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The Algorand Blockchain Explained

Rob Behnke

Algorand is a public, permissionless blockchain platform.  Its goal is to solve the “blockchain trilemma” by providing decentralization, security, and scalability.  It supports smart contract development and has the goal of achieving rates of 1,000 transactions per second while finalizing blocks within 5 seconds.

The Structure of the Algorand Blockchain

One of the primary goals of Algorand is to allow rapid transaction processing.  Blockchain platforms like Bitcoin and Ethereum commonly get bogged down, making transactions slow and expensive to perform.

One of the ways in which Algorand attempts to improve the speed and cost of transactions is by implementing a two-tier platform:

  1. Layer 1 of the Algorand platform is designed to allow rapid execution of simple operations.  This includes creating Algorand Standard Assets (equivalent to ERC-20 tokens), performing atomic asset swaps, and running simple smart contracts.
  1. The second layer of the Algorand platform is designed to support the execution of more complex contracts, such as the ones that would exist in DeFi projects.  These smart contracts take up more resources and can slow the execution of the blockchain platform.  By running these off-chain, Algorand makes normal, Layer 1 operations run more quickly.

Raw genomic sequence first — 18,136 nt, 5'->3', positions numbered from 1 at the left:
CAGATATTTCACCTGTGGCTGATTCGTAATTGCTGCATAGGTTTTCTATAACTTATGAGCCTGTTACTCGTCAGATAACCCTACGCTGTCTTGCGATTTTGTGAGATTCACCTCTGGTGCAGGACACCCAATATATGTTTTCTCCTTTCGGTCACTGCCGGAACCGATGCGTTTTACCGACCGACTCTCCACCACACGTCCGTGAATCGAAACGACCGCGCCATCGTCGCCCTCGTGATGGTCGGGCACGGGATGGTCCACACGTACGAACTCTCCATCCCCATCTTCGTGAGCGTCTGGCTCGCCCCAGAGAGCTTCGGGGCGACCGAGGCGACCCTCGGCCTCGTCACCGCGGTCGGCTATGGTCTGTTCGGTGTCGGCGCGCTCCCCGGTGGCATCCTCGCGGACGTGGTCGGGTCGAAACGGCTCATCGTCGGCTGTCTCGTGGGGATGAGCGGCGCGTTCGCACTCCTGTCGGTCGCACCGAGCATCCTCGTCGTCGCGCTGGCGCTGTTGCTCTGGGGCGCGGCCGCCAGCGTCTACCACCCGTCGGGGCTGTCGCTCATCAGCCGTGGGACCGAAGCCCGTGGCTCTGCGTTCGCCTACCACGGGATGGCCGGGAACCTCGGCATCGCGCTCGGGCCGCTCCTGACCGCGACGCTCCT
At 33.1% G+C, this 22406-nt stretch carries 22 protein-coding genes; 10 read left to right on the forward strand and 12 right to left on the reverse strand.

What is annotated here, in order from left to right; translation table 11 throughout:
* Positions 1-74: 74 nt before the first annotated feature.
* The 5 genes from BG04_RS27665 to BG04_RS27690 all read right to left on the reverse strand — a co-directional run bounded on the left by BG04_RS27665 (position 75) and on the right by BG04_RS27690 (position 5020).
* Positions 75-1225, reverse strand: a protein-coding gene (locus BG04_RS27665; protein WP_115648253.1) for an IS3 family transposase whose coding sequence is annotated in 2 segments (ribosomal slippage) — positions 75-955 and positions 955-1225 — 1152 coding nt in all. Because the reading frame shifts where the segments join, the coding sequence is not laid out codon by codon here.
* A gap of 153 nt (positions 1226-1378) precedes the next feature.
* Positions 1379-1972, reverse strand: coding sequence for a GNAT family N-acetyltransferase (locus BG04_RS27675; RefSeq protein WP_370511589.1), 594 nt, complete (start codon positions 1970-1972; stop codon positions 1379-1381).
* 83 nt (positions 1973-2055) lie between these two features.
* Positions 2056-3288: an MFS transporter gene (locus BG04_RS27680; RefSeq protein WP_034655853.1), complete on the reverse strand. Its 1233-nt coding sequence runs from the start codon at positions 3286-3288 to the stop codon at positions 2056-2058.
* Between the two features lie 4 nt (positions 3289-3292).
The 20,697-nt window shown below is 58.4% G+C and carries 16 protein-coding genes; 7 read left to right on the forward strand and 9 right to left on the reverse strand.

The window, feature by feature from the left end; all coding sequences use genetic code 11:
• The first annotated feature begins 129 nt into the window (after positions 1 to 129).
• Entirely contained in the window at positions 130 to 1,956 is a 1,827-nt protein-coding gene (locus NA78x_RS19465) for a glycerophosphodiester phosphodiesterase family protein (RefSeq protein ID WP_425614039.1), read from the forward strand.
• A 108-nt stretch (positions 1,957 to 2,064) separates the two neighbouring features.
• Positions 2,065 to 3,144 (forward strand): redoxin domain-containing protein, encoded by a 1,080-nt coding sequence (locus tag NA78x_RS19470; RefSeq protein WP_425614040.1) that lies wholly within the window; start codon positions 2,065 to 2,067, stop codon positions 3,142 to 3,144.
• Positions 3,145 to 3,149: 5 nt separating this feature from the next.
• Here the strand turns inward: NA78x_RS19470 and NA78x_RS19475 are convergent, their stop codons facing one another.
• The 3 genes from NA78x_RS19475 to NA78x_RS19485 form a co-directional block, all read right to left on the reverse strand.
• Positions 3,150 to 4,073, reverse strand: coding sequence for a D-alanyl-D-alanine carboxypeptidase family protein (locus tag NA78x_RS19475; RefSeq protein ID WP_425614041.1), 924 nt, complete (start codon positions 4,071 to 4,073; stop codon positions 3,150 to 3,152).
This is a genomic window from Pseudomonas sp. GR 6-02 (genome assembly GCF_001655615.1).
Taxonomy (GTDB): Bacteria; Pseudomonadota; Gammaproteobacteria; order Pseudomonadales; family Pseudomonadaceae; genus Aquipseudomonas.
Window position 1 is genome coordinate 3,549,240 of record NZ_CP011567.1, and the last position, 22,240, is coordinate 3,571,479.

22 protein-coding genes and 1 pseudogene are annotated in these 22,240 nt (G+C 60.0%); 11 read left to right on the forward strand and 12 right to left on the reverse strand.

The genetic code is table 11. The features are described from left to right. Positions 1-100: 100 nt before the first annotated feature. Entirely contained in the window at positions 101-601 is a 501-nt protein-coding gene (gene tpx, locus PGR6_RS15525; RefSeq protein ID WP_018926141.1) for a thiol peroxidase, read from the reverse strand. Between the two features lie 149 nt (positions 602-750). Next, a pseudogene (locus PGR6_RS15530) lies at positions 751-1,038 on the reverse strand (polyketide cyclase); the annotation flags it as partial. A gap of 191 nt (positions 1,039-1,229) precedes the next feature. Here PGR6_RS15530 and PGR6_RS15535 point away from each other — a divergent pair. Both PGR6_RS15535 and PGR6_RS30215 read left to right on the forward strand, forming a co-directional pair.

How Algorand Implements Block Creation

Another way in which Algorand achieves its goals of speed, security, and scalability is by using a variation of the Proof of Stake (PoS) algorithm called Pure Proof of Stake (PPoS).  With PPoS, a user only needs to stake a single ALGO token to participate, which is much less than the 32 ETH required by Ethereum 2.0.

Like all PoS blockchains, Algorand pseudorandomly selects the creator of the next block.  Algorand’s verifiable random function (VRF) is designed to only tell the block creator that they are the one supposed to make the next block.  This protects them against attacks designed to delay the creation of blocks on the blockchain.

When the chosen block creator builds a block, they include a proof that shows that they are the selected block creator.  This block is then analyzed by a randomly-selected committee of participation nodes.  These nodes check the block for double-spend attacks or other issues and then vote on its validity. If the block is approved, it is accepted and the network moves on to the next block.  Otherwise, the network enters recovery mode, where a new block creator is selected to build the next block.

Algorand’s PPoS voting process is quick and provides near-instant finalization, enabling it to approve transactions within the desired five-second interval.  

Algorand also distributes block rewards to all coin holders, rather than just the block creator.

Algorand: A More Decentralized Blockchain

The original goal of blockchain was to create a fully decentralized financial system.  However, many blockchains have become increasingly centralized as participants create mining pools or acquire large amounts of staked assets.

Silvio Micali, the Turing Award-winning creator of Algorand, designed it to be a more decentralized system than existing blockchains.  By lowering the price to participate in consensus and decoupling block rewards from block creation, Algorand eliminates many of the incentives to accrue power in the system, encouraging decentralization.  

This, along with its multi-tier design that supports fast transaction speeds, makes it a potential competitor to other smart contract platforms like Ethereum.


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